PAINTING IN RELIEF: THE KALORAMA.
AN exhibition under the title of Kalorama has been recently opened at No. 17 Old Bond Street, by an ingenious but mistaken artist, who paints landscapes in relief; producing a superficial effect of substance that is not without its attraction to the vulgar eye, though subversive of all true principles of art, and destructive of the illusion intended.
The Kalorama, viewed at a distance, look like oil-paintings, of more than ordinary force, framed with glass before them. The coarseness and hardness of the pictures strike at the first glance ; and on a nearer ap- proach, the trick, and its failure, are equally conspicuous. The trees and weeds are in palpable low relief; the foliage being imitated by in- dividual leaves cut out of some thin substance, and stuck on by the stalk to the projecting mass representing the bulk of the tree : the re- sult of this is a flat, opaque, rigid aggregation of forms, unlike either leaves or branches, without a proper disposition of light and shade or the semblance of flexure. The foreground objects are brought forward by being painted and relieved on a strip of thin substance, cut to the shape of their outline, and placed in front of the plane of the picture, like foregrounds in set scenes at the theatre : this substance is transpa- rent, and serves to give the effect of water by showing a second paint- ing underneath. The want of relief by light and shade in the build- ings and figures, makes them look more meagre and flimsy by contrast : thus, objects that should be the most substantial seem the least so, and those that should be light and waving are heavy and inflexible. Nei- ther is the semblance of rotundity given to the trunks of trees ; for the solid relief only makes them appear inlaid in the background, as they are.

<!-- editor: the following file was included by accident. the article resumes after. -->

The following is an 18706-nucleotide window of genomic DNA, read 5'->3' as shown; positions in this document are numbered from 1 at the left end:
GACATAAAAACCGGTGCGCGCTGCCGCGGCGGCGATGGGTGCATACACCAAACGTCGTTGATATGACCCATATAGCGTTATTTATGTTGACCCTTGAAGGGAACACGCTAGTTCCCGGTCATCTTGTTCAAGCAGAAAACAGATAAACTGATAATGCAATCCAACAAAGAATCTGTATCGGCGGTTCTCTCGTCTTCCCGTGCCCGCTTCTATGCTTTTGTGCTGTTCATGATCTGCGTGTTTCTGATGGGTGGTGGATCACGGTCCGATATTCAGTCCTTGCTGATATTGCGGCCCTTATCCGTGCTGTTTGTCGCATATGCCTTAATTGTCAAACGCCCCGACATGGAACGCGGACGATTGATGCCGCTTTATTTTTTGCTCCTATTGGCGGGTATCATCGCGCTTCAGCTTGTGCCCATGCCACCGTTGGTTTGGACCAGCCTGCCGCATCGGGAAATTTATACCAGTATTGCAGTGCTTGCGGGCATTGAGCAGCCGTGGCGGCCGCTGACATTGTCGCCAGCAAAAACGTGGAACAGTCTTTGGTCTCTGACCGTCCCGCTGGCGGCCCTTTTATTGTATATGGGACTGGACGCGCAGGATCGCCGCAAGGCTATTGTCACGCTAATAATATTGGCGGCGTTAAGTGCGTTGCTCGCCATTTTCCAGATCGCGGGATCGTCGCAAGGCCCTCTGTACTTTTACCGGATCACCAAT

But had this contrivance been successful in producing the appear- ance of reality in the objects themselves, the want of atmosphere and motion would only have been the more sensibly felt ; so that the attempt at illusion by material means would still have been defeated. The nearer you approach the imitation of reality by palpable substance, the farther you are off from the imitation of vitality ; life and air not being imitable by mechanism. The painter can convey the effect of atmosphere and movement in a landscape, and of breathing animation in a face, by the same means that he depicts the appearance of solidity and varied surface in the forms: the sculptor, too, chisels the marble so that its rigid colourless substance conveys an image of the yielding flesh and living look : neither attempt gross and palpable illusion. They aim not to deceive, but inform the outward senses, by conveying in the painted or sculptured images as distinct ideas of the appearance of the living scene or person as their respective arts are capable of; and the mind of the beholder, receiving the impression, recreates it in a vital shape. The enlightened artist, knowing the extent to which the material he works in can be approximated to an entire representation of the reality, is careful not to advance one part beyond another ; knowing that the most powerful impression is produced by the totality of the ensemble, which would be destroyed by partial at- tempts at closer imitation. For instance, a chair or a desk might be depicted almost to the point of illusion ; but the refined painter studiously avoids approaching nearer to actuality in the imitation of inanimate things than he is able to do in portraying the living form : in portraits by inferior limners, the brooch and the satin dress, the buttons of the coat and the glossy boot, are the only parts well painted ; and conse- quently they but serve to make the countenance less life-like. So with the sculptor : if he were to paint his bust or statue, it would ap- pear less animated : the want of mobility would give that life-in-death look which is remarkable in wax-work figures, that approach nearest to actual nature. A painted statue is not only barbarous, but ghastly and unnatural : the colour makes the rigidity and uniformity of surface in the flesh and drapery obvious, and the fixed stare of the eyes is shocking or else ludicrous. Even the waxen miniature profiles, with coloured hair and eyes, look less lively than a water-colour painting on ivory or paper ; the face, of course, being the most unreal, in spite of the eyebrows of "real hair." The "Royal patronage," under which these pictorial toys, the Kalo- rama, are advertised, and the pretensions assumed for them as works of art, challenge 'a notice that their trivial importance and factitious merits would not otherwise warrant : moreover, there is a strong tendency among the ignorant to admire a gross materialism in the mechanism of art, which the perverted ingenuity of unreflecting practitioners is too prone to pamper.